Result: Wife’s Applicable Exemption Amount would be applied to the value of her QRP disclaimed to the trust, yet Husband would be the beneficiary under the trust terms.

Downside: Since the trust is not a surviving spouse, the Wife’s retirement plan cannot be rolled-over to the Husband, and income-taxable distributions must begin to Husband, regardless of his Required Beginning Date.

While this technique may forfeit the income tax deferral available through the spousal rollover, it may achieve significant federal estate tax savings. Nevertheless, this alternative affords the surviving spouse maximum flexibility over the couple’s combined wealth and its ultimate disposition. Therefore, it is most appropriate in first marriages where any children are of that marriage. Blended family situations, on the other hand, present unique planning challenges.

Fact: There are more blended families in the United States today than original nuclear families. If yours is a blended family, then you should give careful consideration to your choice of Primary and Contingent Designated Beneficiaries for your Qualified Retirement Plan.

Again, assume the same basic facts as above, except Husband and Wife have adult children from their respective prior marriages and a minor child from their marriage together.

Dilemma #1:

If Wife identifies Husband as the primary beneficiary of her QRP and her Credit Shelter Trust as the Contingent beneficiary, then it is possible for her children to be completely disinherited upon Husband’s subsequent death. How could this happen? One of two ways: (1) Husband fails to disclaim the retirement plan assets to Wife’s trust, under which her children are the ultimate beneficiaries, or (2) Husband fails to specifically identify Wife’s children as among the primary beneficiaries under his rollover of Wife’s QRP.

Dilemma #2:

Wife cannot designate a Credit Shelter Trust as the primary beneficiary of her retirement plan, instead of her husband, without his knowledge and consent. With very limited exceptions, under federal law a surviving spouse has special rights to the Qualified Retirement Plan assets of their deceased spouse.

Is there any alternative that would allow Husband to rollover the QRP, while ensuring that Wife’s children are not totally disinherited. Yes. We will call it the QRP Insured Triple Play.

Triple Play

There are few more exciting defensive plays in the game of baseball than the triple play. It is where preparation and opportunity meet with no margin for error. So it is with the QRP Insured Triple Play. Here is how it works, assuming the same facts as above.

First, Wife identifies Husband as the primary beneficiary of her qualified retirement plan, with her credit shelter trust as the contingent beneficiary. Wife’s trust identifies Husband, along with their combined children as beneficiaries. Upon Wife’s death, Husband can either: (a) elect the QRP rollover for the income tax savings, instead of the potential federal estate tax savings attained through a disclaimer to Wife’s trust; or (b) elect to disclaim the QRP to Wife’s trust for the potential federal estate tax savings, instead of the income tax savings of a rollover. If Husband elects (a), then he must arrange his primary beneficiaries carefully to include Wife’s children or they will be disinherited. However, if he elects (b), then neither he nor any of the couple’s children will be disinherited.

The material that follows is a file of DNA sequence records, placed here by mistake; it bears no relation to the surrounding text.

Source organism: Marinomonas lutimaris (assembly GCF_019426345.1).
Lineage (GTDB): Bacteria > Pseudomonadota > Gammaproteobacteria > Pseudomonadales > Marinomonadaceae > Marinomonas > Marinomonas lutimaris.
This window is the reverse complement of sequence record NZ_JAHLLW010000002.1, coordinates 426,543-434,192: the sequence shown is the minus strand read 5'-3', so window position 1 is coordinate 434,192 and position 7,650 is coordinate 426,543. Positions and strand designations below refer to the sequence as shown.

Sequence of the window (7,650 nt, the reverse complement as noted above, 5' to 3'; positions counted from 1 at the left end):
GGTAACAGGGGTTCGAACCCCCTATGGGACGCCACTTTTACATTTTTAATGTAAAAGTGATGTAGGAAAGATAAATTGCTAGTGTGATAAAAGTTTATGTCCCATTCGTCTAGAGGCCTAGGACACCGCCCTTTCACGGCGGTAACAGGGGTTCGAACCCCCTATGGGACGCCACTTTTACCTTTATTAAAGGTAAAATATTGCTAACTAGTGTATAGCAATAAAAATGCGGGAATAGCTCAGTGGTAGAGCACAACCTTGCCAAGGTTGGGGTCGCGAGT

Second, Wife creates an Irrevocable Life Insurance Trust (ILIT) that in turn applies for and owns a $2 million insurance policy on her life. The ILIT is named as beneficiary under the policy, with Wife’s children as the beneficiaries of the ILIT. Because neither Wife nor Husband is the applicant, owner or beneficiary of the policy, it is not included in their taxable estate.

Third, upon Wife’s death, she is assured that her children will inherit $2 million from her through the ILIT;even if Husband elects the QRP rollover and fails to include her children among his primary beneficiaries.

In baseball, a perfectly executed triple play may not guarantee victory, but it can help you survive a very difficult inning. Similarly, a perfectly executed QRP Insured Triple Play may not guarantee both income and estate tax savings. It can, however, help you provide for all of your loved ones and preserve family harmony.

This publication does not constitute legal, accounting or other professional advice. Although it is intended to be accurate, neither the publisher nor any other party assumes liability for loss or damage due to reliance on this material.

Note: Nothing in this publication is intended or written to be used, and cannot be used by any person for the purpose of avoiding tax penalties regarding any transactions or matters addressed herein. You should always seek advice from independent tax advisors regarding the same. [See IRS Circular 230.]